"There is no need for additional precautions prior to removal of a progestogen-only implant, if the removal occurs no later than three years after insertion."
Contraceptive patch or ring
The contraceptive patch contains oestrogen and progestogen and is stuck on to the skin so the two hormones are continuously delivered to the body to prevent pregnancy.
The vaginal ring is a small soft, plastic ring that you place inside your vagina. It releases a continuous dose of the hormones oestrogen and progestogen into the bloodstream.
"The transdermal patch and the vaginal ring contain two types of hormone, oestrogen and progestogen. The patch goes by the name of Evra in the UK and is worn on the skin. The vaginal ring, NuvaRing, is a small plastic ring inserted inside the vagina. The patch needs to be changed every week, and the ring, 21 days after insertion.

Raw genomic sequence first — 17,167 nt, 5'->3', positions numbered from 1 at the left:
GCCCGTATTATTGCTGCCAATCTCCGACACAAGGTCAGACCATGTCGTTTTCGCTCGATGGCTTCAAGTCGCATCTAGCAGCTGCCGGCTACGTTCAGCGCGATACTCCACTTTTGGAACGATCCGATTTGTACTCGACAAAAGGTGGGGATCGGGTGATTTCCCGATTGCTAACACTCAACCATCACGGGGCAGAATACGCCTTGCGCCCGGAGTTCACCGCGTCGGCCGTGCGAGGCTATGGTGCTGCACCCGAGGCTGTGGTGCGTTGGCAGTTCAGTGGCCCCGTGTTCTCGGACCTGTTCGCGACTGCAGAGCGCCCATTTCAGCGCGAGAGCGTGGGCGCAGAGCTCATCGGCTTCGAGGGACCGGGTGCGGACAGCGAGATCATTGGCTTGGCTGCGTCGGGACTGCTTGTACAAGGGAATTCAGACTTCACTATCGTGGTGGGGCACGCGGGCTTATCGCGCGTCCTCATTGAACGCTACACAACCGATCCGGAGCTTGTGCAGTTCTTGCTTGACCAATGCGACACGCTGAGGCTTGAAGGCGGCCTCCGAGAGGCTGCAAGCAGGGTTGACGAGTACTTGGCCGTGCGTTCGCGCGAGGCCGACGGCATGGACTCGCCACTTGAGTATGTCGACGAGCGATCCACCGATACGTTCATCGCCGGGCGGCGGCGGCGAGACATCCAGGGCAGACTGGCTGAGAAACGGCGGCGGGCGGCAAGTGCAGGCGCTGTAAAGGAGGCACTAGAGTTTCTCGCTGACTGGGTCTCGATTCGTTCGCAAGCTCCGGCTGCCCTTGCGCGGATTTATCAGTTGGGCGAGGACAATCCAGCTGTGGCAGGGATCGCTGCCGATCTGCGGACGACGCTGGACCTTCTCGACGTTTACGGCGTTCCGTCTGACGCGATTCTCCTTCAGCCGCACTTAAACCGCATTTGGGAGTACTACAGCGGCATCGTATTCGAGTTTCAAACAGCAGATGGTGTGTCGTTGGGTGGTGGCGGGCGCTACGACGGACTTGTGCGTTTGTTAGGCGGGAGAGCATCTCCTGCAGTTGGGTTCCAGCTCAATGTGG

"There is no evidence that use of combined hormonal contraception is associated with subsequent long-term reduction in fertility. As with other combined hormonal methods of contraception, there is no significant delay in return to fertility once women stop using these methods.
"Traditionally, women have had a seven-day hormone-free interval on the fourth week every month, when they have their bleed," says Kasliwal.
"However, new recommendations issued this year by the FSRH highlight that women can safely take fewer or no intervals to avoid monthly bleeds, cramps and other unwanted symptoms, because there is no health benefit from the seven-day hormone-free interval. Evidence suggests that extended use of combined hormonal contraception does not affect fertility once the methods are discontinued."
How to maximise your chances of pregnancy
To maximise your chances of getting pregnant after coming off contraception, there are several things you can do.
Stop smoking and eat healthily